MARKSMEN on a Scottish island have agreed to spare a stunning and very rare white hind from the deer cull.
The red deer – which is snow-white and has blue eyes – lives in the south-west of Arran and was captured on camera earlier this year by local photographer Jackie Newman.
It is currently open season for shooting hinds on Arran but the white deer is considered so special she is the subject of a “gentlemen’s agreement” not to kill her.
As well as destroying a rare and beautiful animal, locals fear that shooting the two-year-old would harm tourism as many visitors to the island hope to catch a glimpse of her.
White deer have been living in the glens of Arran for many years and are thought to be the result of a rare genetic strain.
Jackie was astonished to spot the white hind in January this year while she was out walking.
“I was amazed at how white she is and at the blue eyes. To get the pictures and I had to keep very quiet and avoid eye contact.”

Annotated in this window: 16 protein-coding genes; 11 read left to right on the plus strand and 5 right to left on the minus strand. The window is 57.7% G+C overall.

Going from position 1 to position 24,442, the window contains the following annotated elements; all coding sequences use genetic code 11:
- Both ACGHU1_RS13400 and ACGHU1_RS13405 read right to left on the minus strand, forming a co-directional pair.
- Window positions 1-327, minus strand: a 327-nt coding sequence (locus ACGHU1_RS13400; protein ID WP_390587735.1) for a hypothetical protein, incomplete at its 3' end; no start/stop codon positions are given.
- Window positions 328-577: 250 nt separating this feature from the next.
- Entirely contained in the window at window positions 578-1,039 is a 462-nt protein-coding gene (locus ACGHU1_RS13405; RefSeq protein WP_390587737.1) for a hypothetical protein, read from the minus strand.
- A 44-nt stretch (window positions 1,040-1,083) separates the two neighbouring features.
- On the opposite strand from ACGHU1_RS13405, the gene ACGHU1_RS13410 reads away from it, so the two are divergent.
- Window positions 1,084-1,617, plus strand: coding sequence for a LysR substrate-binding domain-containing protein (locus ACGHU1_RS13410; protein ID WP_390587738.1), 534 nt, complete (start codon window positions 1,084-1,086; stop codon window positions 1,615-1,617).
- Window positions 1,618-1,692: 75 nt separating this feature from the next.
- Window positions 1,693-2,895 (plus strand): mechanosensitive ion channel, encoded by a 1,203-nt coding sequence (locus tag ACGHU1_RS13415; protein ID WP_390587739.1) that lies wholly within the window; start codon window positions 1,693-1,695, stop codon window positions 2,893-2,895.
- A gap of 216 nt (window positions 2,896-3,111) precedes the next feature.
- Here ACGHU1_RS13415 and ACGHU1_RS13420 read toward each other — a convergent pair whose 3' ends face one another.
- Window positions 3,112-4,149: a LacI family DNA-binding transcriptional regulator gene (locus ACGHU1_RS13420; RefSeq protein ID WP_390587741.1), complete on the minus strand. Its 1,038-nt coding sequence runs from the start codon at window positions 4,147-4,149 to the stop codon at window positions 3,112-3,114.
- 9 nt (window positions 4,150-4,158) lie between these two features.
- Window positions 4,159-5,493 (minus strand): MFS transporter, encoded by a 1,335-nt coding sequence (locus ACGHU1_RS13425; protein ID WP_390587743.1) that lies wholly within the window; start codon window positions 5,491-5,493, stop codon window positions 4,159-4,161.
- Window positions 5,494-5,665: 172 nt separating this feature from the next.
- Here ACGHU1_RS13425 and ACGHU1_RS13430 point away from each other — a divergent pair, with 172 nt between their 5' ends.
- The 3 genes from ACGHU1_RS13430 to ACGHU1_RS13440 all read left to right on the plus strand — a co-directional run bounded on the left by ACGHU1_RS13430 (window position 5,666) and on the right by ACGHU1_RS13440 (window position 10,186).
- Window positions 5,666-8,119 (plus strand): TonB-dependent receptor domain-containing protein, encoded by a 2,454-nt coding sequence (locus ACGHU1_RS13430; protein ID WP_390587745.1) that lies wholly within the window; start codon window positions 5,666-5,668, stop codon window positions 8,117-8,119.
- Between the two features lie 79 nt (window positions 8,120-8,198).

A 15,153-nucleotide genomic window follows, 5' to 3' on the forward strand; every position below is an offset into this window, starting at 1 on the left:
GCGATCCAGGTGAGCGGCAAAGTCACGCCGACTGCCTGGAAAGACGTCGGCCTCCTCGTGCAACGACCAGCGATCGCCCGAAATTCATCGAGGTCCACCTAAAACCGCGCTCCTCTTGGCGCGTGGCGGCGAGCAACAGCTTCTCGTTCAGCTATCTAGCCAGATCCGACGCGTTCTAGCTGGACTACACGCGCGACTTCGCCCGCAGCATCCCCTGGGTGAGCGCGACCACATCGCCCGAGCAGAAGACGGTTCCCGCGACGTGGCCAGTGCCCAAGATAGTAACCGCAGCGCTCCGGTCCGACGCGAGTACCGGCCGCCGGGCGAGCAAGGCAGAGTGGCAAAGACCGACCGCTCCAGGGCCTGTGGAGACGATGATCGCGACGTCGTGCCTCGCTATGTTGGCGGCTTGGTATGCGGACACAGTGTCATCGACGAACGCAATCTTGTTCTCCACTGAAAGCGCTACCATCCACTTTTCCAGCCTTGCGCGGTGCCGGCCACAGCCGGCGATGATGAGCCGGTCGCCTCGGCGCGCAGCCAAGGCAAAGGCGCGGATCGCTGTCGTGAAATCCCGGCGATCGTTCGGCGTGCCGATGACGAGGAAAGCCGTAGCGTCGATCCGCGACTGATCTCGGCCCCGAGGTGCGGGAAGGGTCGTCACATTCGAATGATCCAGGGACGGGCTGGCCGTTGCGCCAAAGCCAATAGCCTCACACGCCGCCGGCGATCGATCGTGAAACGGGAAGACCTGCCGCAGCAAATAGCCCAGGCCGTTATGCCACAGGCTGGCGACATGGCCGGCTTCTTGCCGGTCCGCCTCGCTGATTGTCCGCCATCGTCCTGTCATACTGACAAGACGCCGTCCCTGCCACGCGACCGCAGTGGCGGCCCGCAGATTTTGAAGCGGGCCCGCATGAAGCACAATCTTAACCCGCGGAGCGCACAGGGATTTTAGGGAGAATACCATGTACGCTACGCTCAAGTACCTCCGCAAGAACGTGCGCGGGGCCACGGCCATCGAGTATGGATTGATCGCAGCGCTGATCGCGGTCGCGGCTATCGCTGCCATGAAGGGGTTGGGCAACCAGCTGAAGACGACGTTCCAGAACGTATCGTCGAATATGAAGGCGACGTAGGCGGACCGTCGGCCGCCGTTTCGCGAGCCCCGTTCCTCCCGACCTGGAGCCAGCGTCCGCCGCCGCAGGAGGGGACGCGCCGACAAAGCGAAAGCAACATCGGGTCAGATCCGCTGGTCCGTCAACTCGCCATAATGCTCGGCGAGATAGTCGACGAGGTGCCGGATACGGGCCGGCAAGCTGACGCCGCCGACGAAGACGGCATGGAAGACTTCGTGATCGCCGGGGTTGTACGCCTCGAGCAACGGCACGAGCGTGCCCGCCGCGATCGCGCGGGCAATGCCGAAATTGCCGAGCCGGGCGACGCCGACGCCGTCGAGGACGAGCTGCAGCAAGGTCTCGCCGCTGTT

She added: “It is the stalking season. I know a few gamekeepers and they have a gentlemen’s agreement that she is off-limits.
“She’s good for tourism. People come hoping to see her. I believe she was glimpsed again in May and by a gamekeeper last month.”
Robert Logan, 60, who works for the Forestry Commission to control deer numbers on Arran, confirmed: “There are around 120 deer culled per year, but the white hind would not be involved.
“There is no reason to shoot that deer. Every individual stalker is told they are not to shoot it.”
He added: “There is a local interest in the white hind. Residents see red deer regularly but seeing a white hind is something special.
Mr Logan is convinced there are two white hinds on the island. He believes the other deer is living on the east side of Arran between Brodick and Lamlash.
Mr Logan, who himself captured a picture of the “west coast” white hind when she was aged about one, said: “They’re about ten kilometres from one another. The younger one is a woodland-orientated deer. I saw it at last light on Wednesday.”
White red deer are the result of a rare genetic mutation resulting in a condition called leucism which changes the animal’s pigmentation.
“If it has young it will pass on the genetics but it won’t necessarily manifest itself. A white hind can come from two brown deer,” said Mr Logan.
He added: “The only time a white hind may be shot is for humane reasons when it becomes elderly and struggles to survive.”